Using a malware called Mirai, the lightning speed botnet attack was aimed at systems operated by Domain Name System (DNS) provider Dyn via infected printers, IP cameras, residential gateways, and baby monitors. The groups Anonymous and New World Hackers claimed responsibility for the attack.
As a DNS provider, Dyn provides to end-users the service of mapping an Internet domain name to its corresponding IP address. The DDoS attack was accomplished through a large number of DNS lookup requests from tens of millions of IP addresses, causing the Internet in the affected areas to shut down.
6. If you dabble in bitcoins, currently the world’s largest digital currency, you may have heard of the hacking of Bitfinex, regarded as one of the largest bitcoin exchanges operating globally today.
When hackers were found to have stolen over 100,000 bitcoins valued at around $65 million from Bitfinex users’ wallets, trading on the exchange was halted. Bitfinex is back online, but bitcoin trading has suffered a confidence blow because of fears of criminal attacks.
Two years before, MtGox, then the largest bitcoin exchange in the world, lost $460 million. Since then, bitcoin exchanges have sought to restore user confidence by adding more security precautions. But the latest attack on this cryptocurrency has been a significant setback causing the bitcoin value to drop by as much as 20 percent just after the Bitfinex attack.
Bitcoin is regarded as a revolutionary currency system that has the potential to change global finance. But with crytopcurrency continuing to be a magnet of attack by cybercriminals, the future looks bleaker.
7. The Philippine government was not alone in experiencing successful attacks on its Internet-based systems. The U.S. National Security Agency’s cyber-munitions, defined as weaponized, malicious codes that spy on and sabotage target systems.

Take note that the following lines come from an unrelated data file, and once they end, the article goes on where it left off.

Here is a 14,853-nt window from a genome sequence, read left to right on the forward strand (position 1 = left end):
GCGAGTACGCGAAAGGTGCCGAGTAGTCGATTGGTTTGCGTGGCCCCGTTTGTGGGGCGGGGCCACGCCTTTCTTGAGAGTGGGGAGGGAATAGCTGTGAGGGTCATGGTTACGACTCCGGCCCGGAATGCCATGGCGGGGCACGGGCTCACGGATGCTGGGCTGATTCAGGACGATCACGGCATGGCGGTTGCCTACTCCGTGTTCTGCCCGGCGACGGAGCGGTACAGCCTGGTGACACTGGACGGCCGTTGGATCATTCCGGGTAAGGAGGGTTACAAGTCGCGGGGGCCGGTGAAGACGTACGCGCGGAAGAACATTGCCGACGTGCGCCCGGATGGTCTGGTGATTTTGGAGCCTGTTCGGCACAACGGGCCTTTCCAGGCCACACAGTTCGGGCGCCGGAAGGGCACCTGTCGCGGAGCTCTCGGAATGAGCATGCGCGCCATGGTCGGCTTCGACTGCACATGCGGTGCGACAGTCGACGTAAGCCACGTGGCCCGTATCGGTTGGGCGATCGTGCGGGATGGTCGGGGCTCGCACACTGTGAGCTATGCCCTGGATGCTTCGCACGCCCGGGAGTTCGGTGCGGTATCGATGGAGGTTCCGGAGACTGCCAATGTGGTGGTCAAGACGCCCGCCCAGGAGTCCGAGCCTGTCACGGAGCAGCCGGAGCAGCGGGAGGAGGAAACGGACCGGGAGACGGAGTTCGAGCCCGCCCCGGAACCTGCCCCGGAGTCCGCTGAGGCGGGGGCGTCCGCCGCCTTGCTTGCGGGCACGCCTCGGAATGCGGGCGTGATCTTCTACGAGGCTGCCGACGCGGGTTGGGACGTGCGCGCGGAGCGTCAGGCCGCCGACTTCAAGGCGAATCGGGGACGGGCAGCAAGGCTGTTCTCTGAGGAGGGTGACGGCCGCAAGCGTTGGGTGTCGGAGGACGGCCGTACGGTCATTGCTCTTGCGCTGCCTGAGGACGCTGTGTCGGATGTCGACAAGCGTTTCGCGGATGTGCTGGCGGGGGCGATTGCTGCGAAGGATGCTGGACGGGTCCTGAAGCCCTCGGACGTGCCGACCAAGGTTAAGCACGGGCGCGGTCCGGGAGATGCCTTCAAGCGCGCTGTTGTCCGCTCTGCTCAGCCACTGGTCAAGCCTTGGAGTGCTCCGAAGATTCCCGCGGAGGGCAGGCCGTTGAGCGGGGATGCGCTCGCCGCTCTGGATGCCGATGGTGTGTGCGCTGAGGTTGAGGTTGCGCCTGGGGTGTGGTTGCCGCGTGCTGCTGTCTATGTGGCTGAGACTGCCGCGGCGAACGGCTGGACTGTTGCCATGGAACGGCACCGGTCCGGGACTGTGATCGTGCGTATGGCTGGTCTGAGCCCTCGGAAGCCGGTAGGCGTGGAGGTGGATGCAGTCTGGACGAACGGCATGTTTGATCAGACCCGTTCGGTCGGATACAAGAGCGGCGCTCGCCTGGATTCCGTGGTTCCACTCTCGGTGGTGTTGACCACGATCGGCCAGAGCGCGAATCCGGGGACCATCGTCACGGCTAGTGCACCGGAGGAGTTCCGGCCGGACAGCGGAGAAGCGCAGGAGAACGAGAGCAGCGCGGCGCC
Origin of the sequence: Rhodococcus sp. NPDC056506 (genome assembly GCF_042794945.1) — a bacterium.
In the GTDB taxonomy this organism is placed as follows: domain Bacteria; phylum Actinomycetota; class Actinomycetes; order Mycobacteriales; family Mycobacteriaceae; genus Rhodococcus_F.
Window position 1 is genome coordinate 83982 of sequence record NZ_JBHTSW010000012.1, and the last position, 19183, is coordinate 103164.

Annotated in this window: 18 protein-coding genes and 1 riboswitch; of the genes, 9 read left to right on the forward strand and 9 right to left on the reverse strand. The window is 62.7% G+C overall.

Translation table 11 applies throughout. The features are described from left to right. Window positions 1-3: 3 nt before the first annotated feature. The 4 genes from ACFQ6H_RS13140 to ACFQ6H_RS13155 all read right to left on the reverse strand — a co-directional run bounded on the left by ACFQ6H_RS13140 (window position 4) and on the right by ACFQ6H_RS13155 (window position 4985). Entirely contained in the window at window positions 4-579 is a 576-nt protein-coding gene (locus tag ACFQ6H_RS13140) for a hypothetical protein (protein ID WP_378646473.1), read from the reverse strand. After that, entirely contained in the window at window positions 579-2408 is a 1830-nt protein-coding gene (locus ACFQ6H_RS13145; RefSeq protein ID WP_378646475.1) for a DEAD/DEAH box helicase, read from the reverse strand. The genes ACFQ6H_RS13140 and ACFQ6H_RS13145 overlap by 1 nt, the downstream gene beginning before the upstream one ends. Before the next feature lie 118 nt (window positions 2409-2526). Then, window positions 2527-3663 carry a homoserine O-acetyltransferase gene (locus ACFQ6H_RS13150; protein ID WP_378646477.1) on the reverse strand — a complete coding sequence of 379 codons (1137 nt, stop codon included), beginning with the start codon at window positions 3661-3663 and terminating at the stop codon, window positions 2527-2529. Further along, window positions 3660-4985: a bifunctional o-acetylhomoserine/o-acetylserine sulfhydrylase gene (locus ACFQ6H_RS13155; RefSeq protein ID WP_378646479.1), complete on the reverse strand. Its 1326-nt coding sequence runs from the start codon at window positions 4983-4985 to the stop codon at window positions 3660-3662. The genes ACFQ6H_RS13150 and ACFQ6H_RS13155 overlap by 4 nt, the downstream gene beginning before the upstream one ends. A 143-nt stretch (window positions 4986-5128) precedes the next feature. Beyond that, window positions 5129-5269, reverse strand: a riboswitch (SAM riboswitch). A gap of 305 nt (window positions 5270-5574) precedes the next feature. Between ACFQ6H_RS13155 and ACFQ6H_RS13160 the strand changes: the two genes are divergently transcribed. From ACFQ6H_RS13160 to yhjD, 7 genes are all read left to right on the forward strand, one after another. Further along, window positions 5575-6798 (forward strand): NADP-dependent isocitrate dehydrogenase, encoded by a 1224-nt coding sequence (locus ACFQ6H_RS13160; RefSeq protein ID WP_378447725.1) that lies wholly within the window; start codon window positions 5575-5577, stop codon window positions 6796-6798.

Techrepublic.com says that a group known as The Shadow Brokers stole and auctioned allegedly hacking tools created by the Equation Group, the NSA's hacking arm.
8. American multinational technology conglomerate Cisco Systems’ Professional Careers mobile employment portal was exposed to an attack when an “incorrect security setting” supposedly resulted in exposing “a limited set of job application-related information.”
The damage was limited, but the fact that it happened to Cisco showed just how sensitive information may be subjected to misuse when corporate security walls are sloppily handled.
9. Over 412 million users of adult dating and entertainment company Friend Finder Network were exposed, including 339 million from AdultFriendFinder.com, which is described as the "world's largest sex and swinger community."
10. Last of the biggest attacks last year was on fast-food restaurant Wendy’s. U.S. consumers who bought food with a credit card likely had their data stolen when in July, the company announced that malware had likely infected computers in 1,025 of its 5,144 franchise stores.
Next column: What to expect and what to do in 2017.